Zimbabwean artist Kudzanai Chiurai’s three Popular Mechanics linocuts are based on a series of large-format portrait photographs, developed by the artist in 2009 and shown in an exhibition titled Dying to be men. The linocuts attest to Chiurai’s on-going interest in propaganda aesthetics and in the representation of power.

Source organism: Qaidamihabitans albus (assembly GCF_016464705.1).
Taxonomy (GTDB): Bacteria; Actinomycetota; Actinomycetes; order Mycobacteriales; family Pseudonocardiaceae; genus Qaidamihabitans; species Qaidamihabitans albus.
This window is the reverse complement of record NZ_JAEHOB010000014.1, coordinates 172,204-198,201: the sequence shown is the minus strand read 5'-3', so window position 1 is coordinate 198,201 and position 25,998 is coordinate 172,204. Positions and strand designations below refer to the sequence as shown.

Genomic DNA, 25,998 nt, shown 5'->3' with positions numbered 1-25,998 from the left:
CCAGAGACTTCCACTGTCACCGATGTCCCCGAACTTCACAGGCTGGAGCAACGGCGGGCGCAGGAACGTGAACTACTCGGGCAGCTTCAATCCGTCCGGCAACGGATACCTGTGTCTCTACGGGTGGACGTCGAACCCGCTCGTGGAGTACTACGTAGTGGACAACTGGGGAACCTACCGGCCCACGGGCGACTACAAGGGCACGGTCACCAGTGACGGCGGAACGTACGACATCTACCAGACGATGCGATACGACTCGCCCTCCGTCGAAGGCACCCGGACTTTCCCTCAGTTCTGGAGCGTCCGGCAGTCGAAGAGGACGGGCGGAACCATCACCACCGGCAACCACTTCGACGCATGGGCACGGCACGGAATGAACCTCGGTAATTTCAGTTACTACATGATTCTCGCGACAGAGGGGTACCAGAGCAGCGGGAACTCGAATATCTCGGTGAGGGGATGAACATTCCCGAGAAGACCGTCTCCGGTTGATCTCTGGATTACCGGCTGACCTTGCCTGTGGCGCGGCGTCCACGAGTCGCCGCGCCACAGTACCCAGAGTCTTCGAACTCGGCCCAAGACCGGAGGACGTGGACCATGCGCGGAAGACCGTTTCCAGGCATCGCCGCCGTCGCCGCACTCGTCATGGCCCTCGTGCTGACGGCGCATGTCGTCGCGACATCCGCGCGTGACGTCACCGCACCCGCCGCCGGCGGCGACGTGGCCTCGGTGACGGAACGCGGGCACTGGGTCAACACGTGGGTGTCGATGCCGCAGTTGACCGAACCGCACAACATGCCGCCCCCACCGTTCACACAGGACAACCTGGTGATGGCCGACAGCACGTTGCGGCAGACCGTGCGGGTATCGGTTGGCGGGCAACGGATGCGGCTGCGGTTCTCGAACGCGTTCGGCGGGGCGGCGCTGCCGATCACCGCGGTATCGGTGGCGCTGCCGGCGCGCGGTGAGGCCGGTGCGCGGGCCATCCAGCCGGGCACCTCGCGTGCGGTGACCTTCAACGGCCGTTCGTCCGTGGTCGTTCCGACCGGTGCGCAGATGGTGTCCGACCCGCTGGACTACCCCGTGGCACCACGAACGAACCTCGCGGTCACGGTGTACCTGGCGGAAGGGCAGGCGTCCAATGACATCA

The artist left Zimbabwe in 2008 to live in exile in South Africa, and against the backdrop of important political elections in South Africa, Zimbabwe and the USA, Chiurai created a fictitious African government with eight political figure stereotypes. Depicted in large-scale portraits, the figures are exaggerated and facetious. Chiurai creates a mischievous parody of the traditional genre of heroic stories, portraying political leaders as smart actors moving between populism and the misuse of power. Three of these figures are then reappropriated in high-contrast depictions for the Popular Mechanics series: The Minister of Enterprise lights his fat cigar using dollar bills, an action accompanied in Popular Mechanics III with the headline “Big Dick Style.” The Minister of Education carries textbooks on democracy under his arm, but there is a pistol in his trousers – a reference to the fact that teachers in South Africa often take weapons to work. The figures appear not only heroic but also ridiculous in their eccentricity, prompting viewers to rethink African masculinity, which here is represented by a man prepared to die a hero’s death to conform to a constrained ideal.